I haven't made a post like this for a while.
Remember when I wrote about Agricola? We've taken to calling Stone Age, Agricola Lite. It has a very similar feeling to it, without the soul crushing difficulty. You have a tribe that has entered the age of agriculture. Each round you take your tribe members and set them to a number of tasks one task at a time (building tools, having children, gathering resources, using said resources to build huts or other advances in civilization) around the table until everyone is out of tribe members (Much like the family members in Agricola). Then each player takes a turn in which they resolve all of those actions in the order they choose, thus resetting the board back to the original state. Everyone then feeds each of their tribe members (Just like in Agricola) Empty Cards and Hut spaces are replaced and then the first player status moves to the next player and you all go at it again. The game ends when there are no more replacement huts available for the next round—at that point you count up victory points and the player with the most wins.
I like stone age, because it feels like Agricola (Which I find that I unwillingly enjoy as it beats me into submission)—but isn't hard like Agricola.
Dominion is a very unique card game. All the cards are divided into piles of identical cards, and the box is designed to keep all the cards in said piles. Then you have a pile of cards that has one of each type of card—you shuffle this deck and then deal ten cards off of it and pull those piles out and set them where every one can reach. There are three piles of treasure cards and three piles of victory point cards. Every one starts with three victory point cards and seven treasure cards.
Each round you deal yourself five cards from your deck and have one action and one buy. The first round you have no action cards so you buy one from one of the ten action card piles (or treasure from the three treasure card piles or victory points from the three victory card piles) based on how much treasure you have. Then you place all those cards in a personal discard pile. The second round you will also not have an action card so you will buy what you can afford with your treasure cards. At that point you've discarded all ten of the original cards you were dealt plus the two cards you purchased, then you shuffle your discard pile and deal again. Action cards allow things like more buys, more actions, bonus treasure etc. As you play your deck gets bigger and bigger. At the beginning of the game the trick is to amass money, and at some point in the game you want to switch to amassing victory points. The game ends when the six point victory point pile is gone, or three other piles are gone. Then you count victory points.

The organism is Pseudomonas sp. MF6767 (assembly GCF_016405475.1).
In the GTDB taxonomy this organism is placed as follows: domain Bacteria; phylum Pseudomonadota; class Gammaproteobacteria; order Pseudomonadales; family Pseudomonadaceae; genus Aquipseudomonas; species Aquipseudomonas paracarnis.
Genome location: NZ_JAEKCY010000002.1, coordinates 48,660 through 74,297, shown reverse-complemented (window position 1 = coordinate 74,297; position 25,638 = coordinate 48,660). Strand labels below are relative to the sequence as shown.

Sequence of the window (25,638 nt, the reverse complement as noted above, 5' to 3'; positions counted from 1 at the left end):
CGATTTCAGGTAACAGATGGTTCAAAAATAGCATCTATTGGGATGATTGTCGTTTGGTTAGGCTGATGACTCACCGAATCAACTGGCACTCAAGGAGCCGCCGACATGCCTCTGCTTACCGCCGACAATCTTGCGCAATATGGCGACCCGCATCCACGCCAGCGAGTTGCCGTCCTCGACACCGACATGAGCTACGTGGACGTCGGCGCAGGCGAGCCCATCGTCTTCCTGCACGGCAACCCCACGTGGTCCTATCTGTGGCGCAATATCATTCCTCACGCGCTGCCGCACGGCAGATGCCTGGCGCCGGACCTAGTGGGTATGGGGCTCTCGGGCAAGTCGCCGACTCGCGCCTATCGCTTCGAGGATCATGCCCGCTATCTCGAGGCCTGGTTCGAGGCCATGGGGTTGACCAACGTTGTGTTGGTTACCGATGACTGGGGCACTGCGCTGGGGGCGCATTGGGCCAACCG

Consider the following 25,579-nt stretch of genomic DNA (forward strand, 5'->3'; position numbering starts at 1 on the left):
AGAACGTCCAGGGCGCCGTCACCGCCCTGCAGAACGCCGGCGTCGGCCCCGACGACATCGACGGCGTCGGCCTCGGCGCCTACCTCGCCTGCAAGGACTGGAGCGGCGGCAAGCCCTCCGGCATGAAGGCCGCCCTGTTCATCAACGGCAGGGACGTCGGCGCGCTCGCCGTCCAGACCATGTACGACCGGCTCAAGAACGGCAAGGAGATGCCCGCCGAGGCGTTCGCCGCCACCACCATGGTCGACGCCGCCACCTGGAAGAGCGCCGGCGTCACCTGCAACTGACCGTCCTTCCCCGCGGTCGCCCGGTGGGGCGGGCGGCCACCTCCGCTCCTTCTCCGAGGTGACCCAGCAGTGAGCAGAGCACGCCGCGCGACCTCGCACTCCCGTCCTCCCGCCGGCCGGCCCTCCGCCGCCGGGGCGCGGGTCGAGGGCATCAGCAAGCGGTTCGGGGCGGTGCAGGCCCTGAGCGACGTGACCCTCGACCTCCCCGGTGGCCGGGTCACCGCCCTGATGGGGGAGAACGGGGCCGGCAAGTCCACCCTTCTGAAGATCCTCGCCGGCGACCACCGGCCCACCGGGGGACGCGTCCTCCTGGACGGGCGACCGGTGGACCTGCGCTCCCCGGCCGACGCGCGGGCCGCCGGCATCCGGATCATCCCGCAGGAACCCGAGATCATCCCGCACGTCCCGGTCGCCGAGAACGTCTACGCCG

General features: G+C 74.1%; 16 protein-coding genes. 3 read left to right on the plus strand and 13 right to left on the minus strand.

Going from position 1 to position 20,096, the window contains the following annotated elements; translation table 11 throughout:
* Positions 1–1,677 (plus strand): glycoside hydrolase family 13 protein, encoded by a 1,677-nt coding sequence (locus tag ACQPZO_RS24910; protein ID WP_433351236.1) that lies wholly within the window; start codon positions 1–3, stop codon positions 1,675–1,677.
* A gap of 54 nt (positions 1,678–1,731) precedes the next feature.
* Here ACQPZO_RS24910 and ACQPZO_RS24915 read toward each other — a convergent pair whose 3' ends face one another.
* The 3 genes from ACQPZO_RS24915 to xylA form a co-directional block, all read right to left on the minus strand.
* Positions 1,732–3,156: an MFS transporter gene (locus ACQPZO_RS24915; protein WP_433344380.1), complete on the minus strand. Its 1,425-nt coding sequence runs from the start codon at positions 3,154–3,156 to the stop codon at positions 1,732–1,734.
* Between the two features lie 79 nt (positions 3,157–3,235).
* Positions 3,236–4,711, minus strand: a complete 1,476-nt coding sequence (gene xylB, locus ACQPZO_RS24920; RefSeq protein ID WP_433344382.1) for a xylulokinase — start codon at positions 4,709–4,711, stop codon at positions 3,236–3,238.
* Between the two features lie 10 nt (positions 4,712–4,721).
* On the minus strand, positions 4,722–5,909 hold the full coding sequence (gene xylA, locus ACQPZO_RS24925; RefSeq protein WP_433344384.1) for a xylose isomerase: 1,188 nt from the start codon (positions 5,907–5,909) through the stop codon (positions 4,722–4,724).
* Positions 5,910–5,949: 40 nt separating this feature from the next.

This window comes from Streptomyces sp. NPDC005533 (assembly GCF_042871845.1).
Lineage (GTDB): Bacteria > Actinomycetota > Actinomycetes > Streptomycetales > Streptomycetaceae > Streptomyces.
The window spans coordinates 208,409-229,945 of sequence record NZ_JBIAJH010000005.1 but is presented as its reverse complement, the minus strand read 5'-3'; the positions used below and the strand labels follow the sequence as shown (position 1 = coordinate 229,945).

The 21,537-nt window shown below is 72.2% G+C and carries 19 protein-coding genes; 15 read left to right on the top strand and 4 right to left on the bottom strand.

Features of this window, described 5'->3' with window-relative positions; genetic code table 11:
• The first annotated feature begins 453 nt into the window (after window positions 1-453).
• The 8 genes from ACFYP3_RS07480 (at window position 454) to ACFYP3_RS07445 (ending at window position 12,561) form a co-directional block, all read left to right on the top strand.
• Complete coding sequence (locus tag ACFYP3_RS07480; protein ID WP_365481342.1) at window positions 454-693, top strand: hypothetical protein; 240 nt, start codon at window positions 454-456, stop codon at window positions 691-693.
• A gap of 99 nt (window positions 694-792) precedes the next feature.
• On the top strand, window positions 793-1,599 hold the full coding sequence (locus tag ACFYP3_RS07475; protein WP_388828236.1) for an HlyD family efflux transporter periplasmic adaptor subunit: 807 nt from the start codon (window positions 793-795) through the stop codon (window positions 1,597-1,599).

I like Dominion because once you understand the mechanics it is very fast. Each game is different because the available cards are different. There are a lot of different strategies you can try, and those will change from game to game based on the available action cards.
I only had one game of Dominion that I didn't enjoy. It was a two player game and at first I was doing okay. But my opponent found himself in a position where he was finding it difficult to amass treasure, but he had stumbled into an order of play that allowed him to use his entire deck every turn. This particular game had an action card that allowed the distribution of negative victory points (curses) to your opponent which he was doing so at an exponential rate. By the time I started to counter that it was too late. the round ended and though I had easily bested him at amassing victory points, he had decimated me with enough curses to negate almost all said points. The only reason I didn't like that game was that his turns were so long, and by the time I adjusted my tactics to counter his strategy it was too late.
That game just emphasized how different the game plays based on the random ten action card piles you end up using.
Acquire is a business building/stock buying game. You win by having the most money. You have a grid and tiles that have specific places that they belong on the grid that you draw randomly. Each turn you place one of the tiles in your hand onto the grid. If you place two tiles next to each other then you can start a business and purchase stock in that business (by creating a business you get a bonus stock in it). You have the opportunity to purchase up to three stocks in any active business each round. The business is represented by all the touching tiles. When two businesses come in contact with each other they merge and the smaller of the two is no more. If you have stock in the smaller business you can cash in or trade in your stock at a 2–1 rate.
This is a tricky game, the trick is to be one of the top two stockholders of the smaller businesses when it gets absorbed by a bigger businesses. That way you can get more money to buy more stock with. At the end of the game you cash everything in and the player with the most money wins. The trick is to spend wisely and make good decisions as to whether you want to cash in or not when your smaller businesses are absorbed. Sometimes you want to hold onto that stock when the business is no more, because if you can recreate that business you are ahead of the curve when you do so. Sometimes it's more profitable to cash in, sometimes it is more profitable to trade your stocks. There's math involved—which I'm no good at in my head on the fly, so I just play by instinct (which drives my calculator headed friend a little nuts) and sometimes my gambling pays off and I win—like that last game we played. Yes I also like Acquire.
Is there a game I do not like? Why yes, yes there is.